Finding archaeology online about Mithras

I’m extremely busy at the moment adding material to the Mithras site.  At the moment this is driven by a list of Mithraeums discovered since 1960.  I am attempting to research each of these online, grab some text, some images, and create a page for it.  This is, inevitably, a very time-consuming business.

Several things have struck me while doing this.

It’s often really hard to work out what is the formal publication of an excavation.  You can search the web as much as you like; you will only find the printed sources most commonly referred to.  In the case of an obscure site, you may not find this, and will have to be content with webpages.

It’s very hard to get even a site plan of the excavation.

It’s very hard to get a list of “finds”, never mind a list of minor finds which may be of critical importance.

It’s also very difficult to physically obtain publications, in many cases.  The Vulci Mithraeum (il Mitreo di Vulci, for the benefit of the search engines, since nearly everything is in Italian) seems to be documented in an exhibition catalogue published by a certain Dr. Anna M. Moretti Sgubini.  The exhibition was ephemeral, and no copies of it are present in any Anglophone country.  I am considering writing to the author, on the off-chance that she has a PDF of her own work.  More and more people do, these days, but it’s not satisfactory.

I have also found that material placed online, in the “Electronic Journal of Mithraic Studies”, in zip files, has gradually become corrupt over the last 10 years and will not open any more.  Being in zip format, it isn’t archived anywhere.

All of this seems remarkably unsatisfactory.  Archaeology is considered a scientific discipline; yet these are fundamental problems.

Of course it may be that the problem is with me.  Perhaps all the archaeologists are “in the know”.  Some may read this and say, “What? You mean you didn’t know that it’s all at  Haw haw!”  Well, if so, I don’t know.  Nor has such a resource come my way.

So I suspect that archaeologists need to consider how they use the web.  Indexes, catalogues, ways to find data — these are what the web is for.

There’s room for improvement here, chaps!


7 thoughts on “Finding archaeology online about Mithras

  1. Noooo, that’s exactly what archaeology is like. They cite “private correspondence with Dr. XYZ” a lot, because most archaeologists take twenty or thirty years to publish anything they find. Or at least that is my impression from taking a few archaeology classes and having to look stuff up.

    The problem that results is that very few people _are_ in the know, and most of them are either buddies or students of Dr. XYZ and Professor ABC. I think there are oral presentations at conferences or roundtable discussions that help fill the gap, but….

    It should be remembered that archaeologists have apparently been finding dinosaur bones at Greek sites for years, but the archaeologists just knew they were fossils and they didn’t bother to find out what kind. Only in recent years did a paleontologist get brought in.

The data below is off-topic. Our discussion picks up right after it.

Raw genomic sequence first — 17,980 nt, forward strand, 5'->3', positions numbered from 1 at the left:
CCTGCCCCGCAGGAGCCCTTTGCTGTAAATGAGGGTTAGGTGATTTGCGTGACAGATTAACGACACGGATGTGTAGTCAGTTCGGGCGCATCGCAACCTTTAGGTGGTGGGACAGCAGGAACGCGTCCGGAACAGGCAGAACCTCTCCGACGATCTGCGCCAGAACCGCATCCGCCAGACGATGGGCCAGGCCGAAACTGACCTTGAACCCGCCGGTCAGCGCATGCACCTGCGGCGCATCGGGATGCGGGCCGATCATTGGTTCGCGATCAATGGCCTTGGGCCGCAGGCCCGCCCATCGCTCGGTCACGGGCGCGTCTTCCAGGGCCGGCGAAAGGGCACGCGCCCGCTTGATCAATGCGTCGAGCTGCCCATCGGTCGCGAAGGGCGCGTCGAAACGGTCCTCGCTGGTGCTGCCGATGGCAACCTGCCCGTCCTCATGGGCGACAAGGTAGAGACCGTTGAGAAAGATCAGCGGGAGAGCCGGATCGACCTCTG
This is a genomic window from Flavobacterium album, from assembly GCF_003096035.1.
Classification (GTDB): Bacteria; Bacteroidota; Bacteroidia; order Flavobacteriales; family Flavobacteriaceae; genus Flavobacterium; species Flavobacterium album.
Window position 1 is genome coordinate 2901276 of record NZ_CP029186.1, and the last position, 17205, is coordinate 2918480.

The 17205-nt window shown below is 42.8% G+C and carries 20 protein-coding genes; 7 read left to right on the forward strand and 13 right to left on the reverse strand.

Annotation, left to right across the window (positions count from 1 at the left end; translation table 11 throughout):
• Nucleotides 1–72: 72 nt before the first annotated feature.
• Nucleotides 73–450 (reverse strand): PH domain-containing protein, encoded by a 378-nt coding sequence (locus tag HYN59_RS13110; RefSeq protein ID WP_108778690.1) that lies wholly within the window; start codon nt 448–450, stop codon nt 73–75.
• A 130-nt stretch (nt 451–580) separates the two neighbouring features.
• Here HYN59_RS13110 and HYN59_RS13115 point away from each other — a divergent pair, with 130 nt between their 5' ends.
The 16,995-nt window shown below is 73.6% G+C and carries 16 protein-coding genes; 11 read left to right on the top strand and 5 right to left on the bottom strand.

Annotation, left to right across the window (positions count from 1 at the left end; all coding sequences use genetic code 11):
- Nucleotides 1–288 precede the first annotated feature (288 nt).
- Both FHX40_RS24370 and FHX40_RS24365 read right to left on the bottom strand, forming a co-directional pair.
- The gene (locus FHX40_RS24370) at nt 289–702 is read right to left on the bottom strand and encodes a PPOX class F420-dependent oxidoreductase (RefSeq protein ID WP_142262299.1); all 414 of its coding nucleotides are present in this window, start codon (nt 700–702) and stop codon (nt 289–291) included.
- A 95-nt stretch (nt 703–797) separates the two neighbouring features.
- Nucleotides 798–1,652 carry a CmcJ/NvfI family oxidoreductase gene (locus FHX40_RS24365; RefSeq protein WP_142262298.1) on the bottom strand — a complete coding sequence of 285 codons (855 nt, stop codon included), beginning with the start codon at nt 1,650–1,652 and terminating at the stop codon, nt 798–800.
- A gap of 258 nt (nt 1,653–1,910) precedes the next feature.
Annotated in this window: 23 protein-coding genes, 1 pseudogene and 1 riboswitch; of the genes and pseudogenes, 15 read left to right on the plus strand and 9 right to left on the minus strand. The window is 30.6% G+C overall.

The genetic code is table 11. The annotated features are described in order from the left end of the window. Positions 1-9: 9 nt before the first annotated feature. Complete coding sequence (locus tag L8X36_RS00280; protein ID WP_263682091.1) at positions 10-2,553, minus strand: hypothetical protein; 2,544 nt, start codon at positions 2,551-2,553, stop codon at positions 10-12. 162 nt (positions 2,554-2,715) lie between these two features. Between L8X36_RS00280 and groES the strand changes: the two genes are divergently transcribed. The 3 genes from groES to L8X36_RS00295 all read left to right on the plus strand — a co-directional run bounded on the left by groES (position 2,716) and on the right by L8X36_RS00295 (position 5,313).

Archaeologists are learned and amazing folks, but everybody in any kind of anthropology department is nuts.

  2. Hmm… of course you’re right about the depressing tendency of archaeologists never to publish their excavations.

    Still, it will all get better.

  3. Roger,
    I picked up a book at the National Museum in Rome last year entitled Guida dei Mitrei di Roma Antica. In it are two pages on Vulci with four color photographs. I don’t see any sourcing info on the photos so don’t know whether copyright would be a problem posting to the internet. There is two columns of text accompanying the photos, all in Italian (which I don’t read). I could do a Google Translate on the text (typing it in by hand) if you think it would be useful. I could also just photo and send you via email. Let me know if you are interested.

  4. Also, if you search Google for this “Rivista n. 0 PDF – Roma Archeo Magazine” it gives you a pdf which has a 14 page article on Vulci. Regretably, all in Italian, but there are gobs (That’s American for “A lot”) color photos.

  5. I’ve replied off-line to your kind offer.

    It’s amazing what another pair of eyes can see. Downloading that Rivista article now! (I can manage Italian, thanks to Google Translate).

    Just worked out that I have 356 Mithraic artefacts online now. A nice number, but the CIMRM alone is more than 2,000, and of course there are loads of subsequent finds.

  6. From the Rivista:

    Immediately behind the Domus
    of the Cryptoporticus, connected to
    another domus of the first century
    BC of which is preserved the
    peristyle and some of the surrounding [material], is
    found a mithraeum with two side benches [-> ‘balconi’],
    supported by small arches, on which were the seats [‘posto’]
    of the initiates. On the back wall
    was the statue of the god
    Mithras slaying the bull (tauroctono).
    During the excavations there happened to be
    found statues of the third century A.D.,
    including two groups, with Mitra and the
    two dadofori Cautes and Cautopates,
    the bearers of torches and who accompany
    the God. In mithraeum and
    on the statues have been found
    traces of a violent destruction, and
    it is therefore likely that the Christians
    set fire to the sanctuary and disfigured
    the cult statues soon
    after the famous edict of
    Theodosius (380 A.D.). p. 37

    On the adjoining page, above: The Mithraeum of Vulci. p. 40 referring to p. 39

    On the adjoining page, beneath: Graphic reconstruction of the Mithraeum of Vulci. p. 40 referring to p. 39

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